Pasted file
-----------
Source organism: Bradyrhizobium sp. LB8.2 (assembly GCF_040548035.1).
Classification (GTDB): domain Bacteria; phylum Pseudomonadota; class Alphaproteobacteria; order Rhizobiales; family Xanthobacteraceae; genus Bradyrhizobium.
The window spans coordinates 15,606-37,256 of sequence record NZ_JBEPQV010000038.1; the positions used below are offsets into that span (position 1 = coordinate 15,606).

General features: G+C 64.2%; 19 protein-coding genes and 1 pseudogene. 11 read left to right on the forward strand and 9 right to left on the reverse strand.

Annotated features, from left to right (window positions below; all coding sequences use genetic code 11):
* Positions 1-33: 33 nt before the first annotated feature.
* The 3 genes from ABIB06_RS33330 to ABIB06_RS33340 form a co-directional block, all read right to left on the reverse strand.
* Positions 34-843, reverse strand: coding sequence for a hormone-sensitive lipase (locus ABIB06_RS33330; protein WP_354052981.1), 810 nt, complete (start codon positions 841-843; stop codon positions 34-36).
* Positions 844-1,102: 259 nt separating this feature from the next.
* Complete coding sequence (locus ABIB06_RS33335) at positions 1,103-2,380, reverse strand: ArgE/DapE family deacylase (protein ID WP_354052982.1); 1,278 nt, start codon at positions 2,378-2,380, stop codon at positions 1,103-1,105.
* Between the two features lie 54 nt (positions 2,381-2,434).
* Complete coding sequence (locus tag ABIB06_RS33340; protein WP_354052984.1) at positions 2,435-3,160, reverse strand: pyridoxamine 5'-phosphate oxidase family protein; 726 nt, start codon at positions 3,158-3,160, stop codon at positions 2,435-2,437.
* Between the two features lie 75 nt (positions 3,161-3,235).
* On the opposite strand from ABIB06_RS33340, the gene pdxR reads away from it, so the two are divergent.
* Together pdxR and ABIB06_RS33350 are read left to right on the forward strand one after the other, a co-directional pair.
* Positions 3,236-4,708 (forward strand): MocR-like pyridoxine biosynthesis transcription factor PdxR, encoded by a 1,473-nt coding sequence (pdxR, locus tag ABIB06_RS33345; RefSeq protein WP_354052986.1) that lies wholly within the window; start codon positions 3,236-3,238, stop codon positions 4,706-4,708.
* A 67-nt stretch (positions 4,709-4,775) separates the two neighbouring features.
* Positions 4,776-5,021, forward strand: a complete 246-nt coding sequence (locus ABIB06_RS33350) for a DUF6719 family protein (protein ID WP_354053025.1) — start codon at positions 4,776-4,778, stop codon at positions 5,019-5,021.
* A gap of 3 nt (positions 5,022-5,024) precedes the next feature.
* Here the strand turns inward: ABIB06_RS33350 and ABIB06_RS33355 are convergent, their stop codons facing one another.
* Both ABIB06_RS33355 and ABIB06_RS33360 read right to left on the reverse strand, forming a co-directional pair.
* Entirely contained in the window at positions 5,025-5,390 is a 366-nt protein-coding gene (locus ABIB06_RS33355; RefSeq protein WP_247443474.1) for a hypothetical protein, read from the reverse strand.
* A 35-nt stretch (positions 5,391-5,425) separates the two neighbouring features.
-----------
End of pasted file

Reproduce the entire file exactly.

Source organism: Bradyrhizobium sp. LB8.2 (assembly GCF_040548035.1).
Classification (GTDB): domain Bacteria; phylum Pseudomonadota; class Alphaproteobacteria; order Rhizobiales; family Xanthobacteraceae; genus Bradyrhizobium.
The window spans coordinates 15,606-37,256 of sequence record NZ_JBEPQV010000038.1; the positions used below are offsets into that span (position 1 = coordinate 15,606).

General features: G+C 64.2%; 19 protein-coding genes and 1 pseudogene. 11 read left to right on the forward strand and 9 right to left on the reverse strand.

Annotated features, from left to right (window positions below; all coding sequences use genetic code 11):
* Positions 1-33: 33 nt before the first annotated feature.
* The 3 genes from ABIB06_RS33330 to ABIB06_RS33340 form a co-directional block, all read right to left on the reverse strand.
* Positions 34-843, reverse strand: coding sequence for a hormone-sensitive lipase (locus ABIB06_RS33330; protein WP_354052981.1), 810 nt, complete (start codon positions 841-843; stop codon positions 34-36).
* Positions 844-1,102: 259 nt separating this feature from the next.
* Complete coding sequence (locus ABIB06_RS33335) at positions 1,103-2,380, reverse strand: ArgE/DapE family deacylase (protein ID WP_354052982.1); 1,278 nt, start codon at positions 2,378-2,380, stop codon at positions 1,103-1,105.
* Between the two features lie 54 nt (positions 2,381-2,434).
* Complete coding sequence (locus tag ABIB06_RS33340; protein WP_354052984.1) at positions 2,435-3,160, reverse strand: pyridoxamine 5'-phosphate oxidase family protein; 726 nt, start codon at positions 3,158-3,160, stop codon at positions 2,435-2,437.
* Between the two features lie 75 nt (positions 3,161-3,235).
* On the opposite strand from ABIB06_RS33340, the gene pdxR reads away from it, so the two are divergent.
* Together pdxR and ABIB06_RS33350 are read left to right on the forward strand one after the other, a co-directional pair.
* Positions 3,236-4,708 (forward strand): MocR-like pyridoxine biosynthesis transcription factor PdxR, encoded by a 1,473-nt coding sequence (pdxR, locus tag ABIB06_RS33345; RefSeq protein WP_354052986.1) that lies wholly within the window; start codon positions 3,236-3,238, stop codon positions 4,706-4,708.
* A 67-nt stretch (positions 4,709-4,775) separates the two neighbouring features.
* Positions 4,776-5,021, forward strand: a complete 246-nt coding sequence (locus ABIB06_RS33350) for a DUF6719 family protein (protein ID WP_354053025.1) — start codon at positions 4,776-4,778, stop codon at positions 5,019-5,021.
* A gap of 3 nt (positions 5,022-5,024) precedes the next feature.
* Here the strand turns inward: ABIB06_RS33350 and ABIB06_RS33355 are convergent, their stop codons facing one another.
* Both ABIB06_RS33355 and ABIB06_RS33360 read right to left on the reverse strand, forming a co-directional pair.
* Entirely contained in the window at positions 5,025-5,390 is a 366-nt protein-coding gene (locus ABIB06_RS33355; RefSeq protein WP_247443474.1) for a hypothetical protein, read from the reverse strand.
* A 35-nt stretch (positions 5,391-5,425) separates the two neighbouring features.